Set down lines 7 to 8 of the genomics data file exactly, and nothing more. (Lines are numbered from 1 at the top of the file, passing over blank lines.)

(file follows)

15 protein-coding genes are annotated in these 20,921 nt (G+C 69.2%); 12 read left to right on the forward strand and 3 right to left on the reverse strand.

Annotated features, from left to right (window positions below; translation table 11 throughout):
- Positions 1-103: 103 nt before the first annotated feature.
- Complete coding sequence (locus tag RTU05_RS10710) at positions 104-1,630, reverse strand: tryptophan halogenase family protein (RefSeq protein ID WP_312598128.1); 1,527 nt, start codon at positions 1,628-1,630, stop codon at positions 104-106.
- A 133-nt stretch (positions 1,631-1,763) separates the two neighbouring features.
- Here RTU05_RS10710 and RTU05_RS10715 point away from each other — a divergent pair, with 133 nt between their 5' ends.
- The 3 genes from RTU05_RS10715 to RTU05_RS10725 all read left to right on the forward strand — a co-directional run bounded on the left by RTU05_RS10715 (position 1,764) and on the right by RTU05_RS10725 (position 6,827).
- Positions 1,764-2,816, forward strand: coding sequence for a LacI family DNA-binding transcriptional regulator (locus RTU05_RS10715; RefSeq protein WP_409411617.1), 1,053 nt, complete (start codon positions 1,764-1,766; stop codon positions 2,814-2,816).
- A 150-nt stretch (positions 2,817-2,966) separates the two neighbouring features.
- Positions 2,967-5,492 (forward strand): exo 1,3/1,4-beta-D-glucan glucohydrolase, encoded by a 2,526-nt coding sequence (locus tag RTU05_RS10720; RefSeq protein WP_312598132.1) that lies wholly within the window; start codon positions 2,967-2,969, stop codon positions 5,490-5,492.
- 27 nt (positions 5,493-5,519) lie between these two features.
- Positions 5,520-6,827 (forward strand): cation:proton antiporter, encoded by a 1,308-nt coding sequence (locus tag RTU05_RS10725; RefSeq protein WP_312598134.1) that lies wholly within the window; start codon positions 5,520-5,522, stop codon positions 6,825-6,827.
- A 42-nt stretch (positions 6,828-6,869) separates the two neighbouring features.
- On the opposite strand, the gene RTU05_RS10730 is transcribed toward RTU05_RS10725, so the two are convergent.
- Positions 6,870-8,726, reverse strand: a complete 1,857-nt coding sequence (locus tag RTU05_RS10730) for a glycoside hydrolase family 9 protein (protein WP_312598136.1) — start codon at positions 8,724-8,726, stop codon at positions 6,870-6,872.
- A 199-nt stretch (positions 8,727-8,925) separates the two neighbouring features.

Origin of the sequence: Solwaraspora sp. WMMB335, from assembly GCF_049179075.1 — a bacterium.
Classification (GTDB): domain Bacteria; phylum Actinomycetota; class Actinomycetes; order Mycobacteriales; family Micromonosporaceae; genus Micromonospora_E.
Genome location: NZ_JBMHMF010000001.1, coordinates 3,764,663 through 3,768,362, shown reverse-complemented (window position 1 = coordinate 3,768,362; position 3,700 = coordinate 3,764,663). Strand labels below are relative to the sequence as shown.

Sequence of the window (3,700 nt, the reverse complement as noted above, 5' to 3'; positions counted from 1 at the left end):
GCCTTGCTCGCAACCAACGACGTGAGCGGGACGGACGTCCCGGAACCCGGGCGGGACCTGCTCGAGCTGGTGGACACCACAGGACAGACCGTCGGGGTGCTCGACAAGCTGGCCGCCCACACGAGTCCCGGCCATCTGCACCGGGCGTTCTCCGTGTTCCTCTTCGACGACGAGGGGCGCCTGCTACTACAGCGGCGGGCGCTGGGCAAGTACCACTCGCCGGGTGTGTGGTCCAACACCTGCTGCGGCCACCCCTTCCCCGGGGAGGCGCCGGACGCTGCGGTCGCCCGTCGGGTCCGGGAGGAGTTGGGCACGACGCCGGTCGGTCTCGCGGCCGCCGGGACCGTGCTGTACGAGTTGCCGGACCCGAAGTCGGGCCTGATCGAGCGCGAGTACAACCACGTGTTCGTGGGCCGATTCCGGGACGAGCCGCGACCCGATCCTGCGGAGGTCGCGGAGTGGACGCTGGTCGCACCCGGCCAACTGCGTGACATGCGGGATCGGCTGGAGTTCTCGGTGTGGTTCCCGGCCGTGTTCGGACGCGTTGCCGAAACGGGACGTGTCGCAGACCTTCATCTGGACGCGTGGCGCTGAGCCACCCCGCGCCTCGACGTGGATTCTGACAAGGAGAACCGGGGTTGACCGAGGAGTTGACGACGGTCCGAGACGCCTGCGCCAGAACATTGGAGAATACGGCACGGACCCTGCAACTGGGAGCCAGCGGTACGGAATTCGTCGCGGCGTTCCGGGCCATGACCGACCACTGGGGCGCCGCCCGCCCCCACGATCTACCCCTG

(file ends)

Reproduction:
- The 3 genes from RTU05_RS10715 to RTU05_RS10725 all read left to right on the forward strand — a co-directional run bounded on the left by RTU05_RS10715 (position 1,764) and on the right by RTU05_RS10725 (position 6,827).
- Positions 1,764-2,816, forward strand: coding sequence for a LacI family DNA-binding transcriptional regulator (locus RTU05_RS10715; RefSeq protein WP_409411617.1), 1,053 nt, complete (start codon positions 1,764-1,766; stop codon positions 2,814-2,816).